The Legend of Tarzan Film Review
Cast: Alexander Skarsgard, Margot Robbie, Christoph Waltz, Samuel L Jackson, Djimon Hounsou
Director: David Yates
Synopsis: Tarzan, now going under the name John Clayton, lives in London with his wife Jane, until he is forced to return to his roots as plans for a mining colony threaten the wildlife.
Review: For many people of the younger generation, their first introduction to the character of Tarzan was Disney’s 1999 animated movie, but he is in fact a character who first appeared in the novel Tarzan of the Apes, which was first published over 100 years ago. He has been represented many times and now director David Yates, famed for his sterling work in bringing the Harry Potter franchise some of its best films, now attempts to give his take on the Lord of Apes for a new generation, and well Tarzan certainly knows how to swing from branch to branch effortlessly, but this retelling of Tarzan’s story does not come out swinging, instead falling somewhat flat on its face after missing its aim.
Tarzan has moved on from his jungle days by the time we meet him and has settled down with his wife Jane (Margot Robbie) and living in rather comfortable quarters in London. He is determined to move on, but of course, he is forced to revert to his animal like mannerisms when the area where he was raised comes under attack, principally from Ernest Rom. (Christoph Waltz) So off comes the shirt and Tarzan is reborn!
With a director of the quality of David Yates behind the camera, fans of the character must have been optimistic for a solid portrayal of the titular character. There’s no question that Alexander Skarsgard got his physique but his performance is painfully wooden in more than a few places. Naturally you root for him as he’s the protagonist but he’s not exactly a hero to get your blood pumping, in a way that a character like Tarzan very easily could. Margot Robbie gives everything she has as Jane but the script is on the whole a bit weak, with character development being on the scarce side including the main antagonist Rom. Waltz has shown he can be a really compelling villain to watch in the past, but here, not so much as his villain is just bland and uninteresting. The bright spot is by far and away Sam Jackson’s character, as he brings some much needed humour to the story, but it’s not enough to save the movie from its slow, dreary pace.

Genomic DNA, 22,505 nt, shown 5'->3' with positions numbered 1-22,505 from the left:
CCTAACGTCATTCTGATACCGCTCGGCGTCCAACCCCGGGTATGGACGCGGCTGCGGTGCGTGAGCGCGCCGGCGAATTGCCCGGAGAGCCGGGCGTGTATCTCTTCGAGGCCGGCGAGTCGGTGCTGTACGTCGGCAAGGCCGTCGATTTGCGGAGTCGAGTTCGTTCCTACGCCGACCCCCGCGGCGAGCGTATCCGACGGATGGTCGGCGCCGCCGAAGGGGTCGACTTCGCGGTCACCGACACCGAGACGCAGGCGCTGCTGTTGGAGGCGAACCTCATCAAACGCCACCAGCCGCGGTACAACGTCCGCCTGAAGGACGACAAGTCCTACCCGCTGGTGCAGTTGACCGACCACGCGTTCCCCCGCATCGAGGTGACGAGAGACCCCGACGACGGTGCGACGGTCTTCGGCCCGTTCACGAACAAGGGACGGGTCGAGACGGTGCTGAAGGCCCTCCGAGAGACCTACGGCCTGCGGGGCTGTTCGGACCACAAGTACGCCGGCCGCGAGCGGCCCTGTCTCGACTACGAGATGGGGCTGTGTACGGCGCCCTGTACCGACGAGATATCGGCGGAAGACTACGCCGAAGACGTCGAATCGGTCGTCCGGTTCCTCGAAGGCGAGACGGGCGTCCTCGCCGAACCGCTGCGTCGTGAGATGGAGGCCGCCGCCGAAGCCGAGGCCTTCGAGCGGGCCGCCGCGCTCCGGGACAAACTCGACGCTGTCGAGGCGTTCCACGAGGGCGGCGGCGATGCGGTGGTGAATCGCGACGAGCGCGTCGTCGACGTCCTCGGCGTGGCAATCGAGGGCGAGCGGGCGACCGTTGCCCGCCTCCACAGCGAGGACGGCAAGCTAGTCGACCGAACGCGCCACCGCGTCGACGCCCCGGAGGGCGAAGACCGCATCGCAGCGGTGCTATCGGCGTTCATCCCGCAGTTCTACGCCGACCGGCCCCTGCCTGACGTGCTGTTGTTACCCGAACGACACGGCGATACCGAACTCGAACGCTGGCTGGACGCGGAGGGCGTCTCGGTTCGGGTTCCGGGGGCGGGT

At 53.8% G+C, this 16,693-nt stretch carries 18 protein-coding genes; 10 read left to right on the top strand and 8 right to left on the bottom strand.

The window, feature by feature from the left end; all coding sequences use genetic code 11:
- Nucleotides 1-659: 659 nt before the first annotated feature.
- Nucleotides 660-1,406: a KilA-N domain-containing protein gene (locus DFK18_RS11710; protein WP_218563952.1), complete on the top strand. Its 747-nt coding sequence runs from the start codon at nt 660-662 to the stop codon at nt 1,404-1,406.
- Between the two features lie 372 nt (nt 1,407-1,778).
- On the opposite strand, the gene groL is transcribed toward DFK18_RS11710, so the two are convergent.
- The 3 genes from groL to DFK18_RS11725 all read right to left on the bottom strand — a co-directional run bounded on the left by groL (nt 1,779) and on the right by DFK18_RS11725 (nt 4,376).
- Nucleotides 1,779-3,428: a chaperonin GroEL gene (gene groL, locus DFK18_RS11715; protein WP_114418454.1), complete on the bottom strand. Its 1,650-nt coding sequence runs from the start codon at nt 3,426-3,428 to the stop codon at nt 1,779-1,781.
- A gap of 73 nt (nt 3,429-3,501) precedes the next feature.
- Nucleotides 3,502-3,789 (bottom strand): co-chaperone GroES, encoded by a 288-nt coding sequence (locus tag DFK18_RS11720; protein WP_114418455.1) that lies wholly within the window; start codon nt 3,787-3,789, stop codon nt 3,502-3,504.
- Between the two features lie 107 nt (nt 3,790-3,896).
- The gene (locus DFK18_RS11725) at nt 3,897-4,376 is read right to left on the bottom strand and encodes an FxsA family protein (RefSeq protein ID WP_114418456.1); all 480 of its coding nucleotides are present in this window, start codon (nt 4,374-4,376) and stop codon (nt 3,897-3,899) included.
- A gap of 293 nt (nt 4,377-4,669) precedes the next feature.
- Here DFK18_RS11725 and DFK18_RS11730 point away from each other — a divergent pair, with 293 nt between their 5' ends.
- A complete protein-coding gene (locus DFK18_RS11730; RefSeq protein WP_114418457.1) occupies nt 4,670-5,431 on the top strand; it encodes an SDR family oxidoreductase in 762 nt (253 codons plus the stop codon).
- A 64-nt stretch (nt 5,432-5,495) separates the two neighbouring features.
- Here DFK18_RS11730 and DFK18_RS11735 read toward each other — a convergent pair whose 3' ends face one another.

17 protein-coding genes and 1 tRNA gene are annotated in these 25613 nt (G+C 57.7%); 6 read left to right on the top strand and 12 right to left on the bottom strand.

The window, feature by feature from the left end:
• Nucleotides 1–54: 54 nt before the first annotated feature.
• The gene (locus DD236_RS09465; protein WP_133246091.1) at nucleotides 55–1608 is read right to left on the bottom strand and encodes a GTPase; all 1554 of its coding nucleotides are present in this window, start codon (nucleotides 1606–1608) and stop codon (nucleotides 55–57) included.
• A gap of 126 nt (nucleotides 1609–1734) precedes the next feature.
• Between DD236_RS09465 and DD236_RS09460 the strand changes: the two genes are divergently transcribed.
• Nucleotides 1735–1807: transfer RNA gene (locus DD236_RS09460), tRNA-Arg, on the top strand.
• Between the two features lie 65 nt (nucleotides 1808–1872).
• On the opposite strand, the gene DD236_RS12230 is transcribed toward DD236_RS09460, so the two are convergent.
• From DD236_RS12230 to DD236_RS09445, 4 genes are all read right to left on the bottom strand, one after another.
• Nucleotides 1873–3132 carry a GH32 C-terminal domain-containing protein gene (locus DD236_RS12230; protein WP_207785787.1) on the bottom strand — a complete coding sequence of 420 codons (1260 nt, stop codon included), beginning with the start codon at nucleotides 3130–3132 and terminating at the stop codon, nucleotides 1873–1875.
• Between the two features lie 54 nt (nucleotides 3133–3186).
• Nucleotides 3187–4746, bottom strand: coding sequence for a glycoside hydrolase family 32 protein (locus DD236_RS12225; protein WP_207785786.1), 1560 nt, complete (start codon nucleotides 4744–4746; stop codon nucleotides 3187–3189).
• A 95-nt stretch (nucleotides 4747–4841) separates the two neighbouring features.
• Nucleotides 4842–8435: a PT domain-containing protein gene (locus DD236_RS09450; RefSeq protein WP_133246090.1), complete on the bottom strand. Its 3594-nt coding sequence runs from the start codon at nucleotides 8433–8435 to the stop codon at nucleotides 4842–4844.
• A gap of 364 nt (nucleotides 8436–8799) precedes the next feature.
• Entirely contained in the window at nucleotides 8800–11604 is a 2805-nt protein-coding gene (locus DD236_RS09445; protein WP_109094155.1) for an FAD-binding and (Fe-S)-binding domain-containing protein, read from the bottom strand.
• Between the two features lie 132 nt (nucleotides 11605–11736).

Yates certainly manages to bring some nice visuals to the story here, with some very impressive sweeping shots of the landscape, but these are negated by some less than impressive visuals of the animals. It’s rather obvious that these are CG creations, and it takes you out of the experience, as with today’s technology, it’s very possible to make CG creations look genuine and authentic but its almost as if the production had reached its budget and had to make the CG animals at the last minute. As such, the action scenes, while they are very well handled, certainly do not engage the viewer as much as they could and maybe should.
Rupert Gregson Williams’s score is decent enough, but it is not enough to save this latest retelling of the tale of Tarzan from its mediocrity. It is baffling how a quality director like Yates, who gave us some of the best Harry Potter movies, can’t take a character like Tarzan and make him a lot more compelling. Tarzan remains a loved literary figure, yet one can only hope that this retelling of his story is a “Legend” that will be forgotten soon enough.